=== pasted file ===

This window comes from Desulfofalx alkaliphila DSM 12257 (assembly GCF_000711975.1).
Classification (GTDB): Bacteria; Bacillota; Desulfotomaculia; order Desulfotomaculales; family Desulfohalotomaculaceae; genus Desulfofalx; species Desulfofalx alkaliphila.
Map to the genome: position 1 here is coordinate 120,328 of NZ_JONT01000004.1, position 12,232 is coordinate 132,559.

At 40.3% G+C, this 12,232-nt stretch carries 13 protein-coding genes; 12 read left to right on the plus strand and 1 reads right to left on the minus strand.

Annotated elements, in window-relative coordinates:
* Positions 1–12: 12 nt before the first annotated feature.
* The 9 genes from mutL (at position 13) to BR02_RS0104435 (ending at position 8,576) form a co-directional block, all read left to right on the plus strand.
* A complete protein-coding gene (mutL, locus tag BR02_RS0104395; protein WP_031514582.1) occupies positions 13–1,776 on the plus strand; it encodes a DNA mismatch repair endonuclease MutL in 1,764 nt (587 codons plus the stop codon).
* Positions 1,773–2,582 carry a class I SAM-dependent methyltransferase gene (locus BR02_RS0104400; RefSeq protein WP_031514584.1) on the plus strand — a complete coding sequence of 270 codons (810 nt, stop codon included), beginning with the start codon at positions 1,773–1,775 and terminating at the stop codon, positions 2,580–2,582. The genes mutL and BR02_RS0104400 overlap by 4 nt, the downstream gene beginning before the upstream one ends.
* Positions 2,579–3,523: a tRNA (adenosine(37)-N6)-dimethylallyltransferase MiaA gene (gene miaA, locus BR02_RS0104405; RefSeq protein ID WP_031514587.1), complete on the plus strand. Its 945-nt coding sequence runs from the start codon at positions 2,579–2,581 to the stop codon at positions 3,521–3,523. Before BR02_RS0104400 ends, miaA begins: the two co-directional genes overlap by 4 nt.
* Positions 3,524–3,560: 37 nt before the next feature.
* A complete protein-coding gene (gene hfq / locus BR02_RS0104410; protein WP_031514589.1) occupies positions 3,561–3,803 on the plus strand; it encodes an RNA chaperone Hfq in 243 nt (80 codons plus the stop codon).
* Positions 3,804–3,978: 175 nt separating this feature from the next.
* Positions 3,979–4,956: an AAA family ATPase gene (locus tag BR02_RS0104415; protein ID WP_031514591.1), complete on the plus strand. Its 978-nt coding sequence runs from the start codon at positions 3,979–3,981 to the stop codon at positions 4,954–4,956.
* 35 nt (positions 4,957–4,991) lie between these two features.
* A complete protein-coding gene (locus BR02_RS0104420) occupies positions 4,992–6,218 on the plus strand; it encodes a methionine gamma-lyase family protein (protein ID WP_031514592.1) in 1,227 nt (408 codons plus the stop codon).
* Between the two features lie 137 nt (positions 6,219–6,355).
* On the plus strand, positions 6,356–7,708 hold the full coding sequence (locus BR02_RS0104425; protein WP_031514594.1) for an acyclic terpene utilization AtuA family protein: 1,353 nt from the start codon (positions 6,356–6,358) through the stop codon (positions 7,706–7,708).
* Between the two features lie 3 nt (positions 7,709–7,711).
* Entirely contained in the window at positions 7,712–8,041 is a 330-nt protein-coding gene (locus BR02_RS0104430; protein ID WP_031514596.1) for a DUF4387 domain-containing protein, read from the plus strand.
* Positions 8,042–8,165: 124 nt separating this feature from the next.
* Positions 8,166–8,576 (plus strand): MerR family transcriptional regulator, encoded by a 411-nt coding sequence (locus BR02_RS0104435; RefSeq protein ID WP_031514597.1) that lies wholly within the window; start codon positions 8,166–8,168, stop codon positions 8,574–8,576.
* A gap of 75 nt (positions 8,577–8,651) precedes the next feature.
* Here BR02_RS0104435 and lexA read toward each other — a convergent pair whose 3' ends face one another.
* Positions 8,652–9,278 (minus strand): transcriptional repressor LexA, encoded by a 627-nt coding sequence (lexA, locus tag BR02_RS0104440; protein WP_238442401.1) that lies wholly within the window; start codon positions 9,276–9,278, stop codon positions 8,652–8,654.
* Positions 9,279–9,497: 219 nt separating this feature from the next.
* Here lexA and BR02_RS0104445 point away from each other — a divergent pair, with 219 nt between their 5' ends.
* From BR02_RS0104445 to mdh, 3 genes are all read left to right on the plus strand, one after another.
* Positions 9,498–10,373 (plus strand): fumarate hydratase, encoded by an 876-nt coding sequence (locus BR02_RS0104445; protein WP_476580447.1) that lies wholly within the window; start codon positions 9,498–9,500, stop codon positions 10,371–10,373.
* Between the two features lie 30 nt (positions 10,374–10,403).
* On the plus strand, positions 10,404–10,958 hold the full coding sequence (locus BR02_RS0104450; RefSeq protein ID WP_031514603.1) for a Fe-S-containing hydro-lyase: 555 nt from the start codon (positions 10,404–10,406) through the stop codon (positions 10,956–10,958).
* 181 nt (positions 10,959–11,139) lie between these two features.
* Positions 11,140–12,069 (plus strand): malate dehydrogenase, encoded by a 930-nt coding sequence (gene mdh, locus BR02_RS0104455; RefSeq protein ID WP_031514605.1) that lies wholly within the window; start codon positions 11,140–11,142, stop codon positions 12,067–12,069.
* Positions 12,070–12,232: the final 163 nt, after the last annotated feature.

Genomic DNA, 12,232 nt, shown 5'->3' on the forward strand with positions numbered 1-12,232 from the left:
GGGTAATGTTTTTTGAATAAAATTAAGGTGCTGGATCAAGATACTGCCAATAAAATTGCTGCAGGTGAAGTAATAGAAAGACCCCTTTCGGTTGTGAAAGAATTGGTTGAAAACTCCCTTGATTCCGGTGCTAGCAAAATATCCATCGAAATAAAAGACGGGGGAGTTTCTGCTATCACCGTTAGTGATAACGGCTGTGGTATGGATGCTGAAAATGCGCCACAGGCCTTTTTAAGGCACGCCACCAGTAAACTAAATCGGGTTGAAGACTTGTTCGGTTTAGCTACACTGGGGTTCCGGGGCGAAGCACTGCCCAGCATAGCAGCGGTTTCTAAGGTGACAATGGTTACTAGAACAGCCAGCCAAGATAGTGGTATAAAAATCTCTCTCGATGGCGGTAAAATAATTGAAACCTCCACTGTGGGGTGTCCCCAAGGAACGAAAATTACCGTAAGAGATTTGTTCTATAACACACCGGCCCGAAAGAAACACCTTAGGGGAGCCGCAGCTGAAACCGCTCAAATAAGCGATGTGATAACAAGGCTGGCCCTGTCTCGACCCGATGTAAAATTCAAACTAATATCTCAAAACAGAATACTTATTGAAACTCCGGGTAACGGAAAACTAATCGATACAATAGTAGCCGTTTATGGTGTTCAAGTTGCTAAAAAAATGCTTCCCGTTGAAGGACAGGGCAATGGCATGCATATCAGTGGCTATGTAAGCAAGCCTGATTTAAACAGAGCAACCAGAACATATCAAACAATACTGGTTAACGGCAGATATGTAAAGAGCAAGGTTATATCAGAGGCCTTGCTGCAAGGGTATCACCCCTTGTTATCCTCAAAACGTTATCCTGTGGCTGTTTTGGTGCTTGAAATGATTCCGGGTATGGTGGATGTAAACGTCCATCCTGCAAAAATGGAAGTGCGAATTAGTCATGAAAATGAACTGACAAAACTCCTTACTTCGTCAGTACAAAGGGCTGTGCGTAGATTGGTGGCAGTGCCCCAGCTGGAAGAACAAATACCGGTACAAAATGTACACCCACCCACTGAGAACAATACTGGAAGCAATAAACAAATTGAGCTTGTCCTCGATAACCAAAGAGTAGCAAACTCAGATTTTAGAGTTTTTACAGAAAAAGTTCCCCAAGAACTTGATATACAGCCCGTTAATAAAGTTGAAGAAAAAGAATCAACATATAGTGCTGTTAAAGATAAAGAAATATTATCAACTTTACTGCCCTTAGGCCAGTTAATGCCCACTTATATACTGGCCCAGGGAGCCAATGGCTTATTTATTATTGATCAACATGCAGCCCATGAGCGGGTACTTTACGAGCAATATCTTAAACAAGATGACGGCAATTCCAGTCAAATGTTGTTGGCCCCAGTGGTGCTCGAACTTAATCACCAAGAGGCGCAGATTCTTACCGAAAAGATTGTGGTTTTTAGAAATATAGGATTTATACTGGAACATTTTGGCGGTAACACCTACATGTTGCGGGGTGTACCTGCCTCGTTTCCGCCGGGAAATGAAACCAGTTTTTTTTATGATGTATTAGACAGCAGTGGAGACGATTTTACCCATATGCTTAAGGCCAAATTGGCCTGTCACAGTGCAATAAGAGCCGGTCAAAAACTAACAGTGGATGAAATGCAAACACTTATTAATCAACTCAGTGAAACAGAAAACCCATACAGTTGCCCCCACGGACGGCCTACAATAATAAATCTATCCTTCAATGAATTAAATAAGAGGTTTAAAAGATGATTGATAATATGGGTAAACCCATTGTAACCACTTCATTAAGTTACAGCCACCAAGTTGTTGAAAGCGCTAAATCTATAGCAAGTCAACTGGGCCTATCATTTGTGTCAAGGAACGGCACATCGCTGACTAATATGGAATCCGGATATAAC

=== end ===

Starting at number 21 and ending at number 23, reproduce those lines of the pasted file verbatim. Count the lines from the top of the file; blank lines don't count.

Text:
* Positions 8,042–8,165: 124 nt separating this feature from the next.
* Positions 8,166–8,576 (plus strand): MerR family transcriptional regulator, encoded by a 411-nt coding sequence (locus BR02_RS0104435; RefSeq protein ID WP_031514597.1) that lies wholly within the window; start codon positions 8,166–8,168, stop codon positions 8,574–8,576.
* A gap of 75 nt (positions 8,577–8,651) precedes the next feature.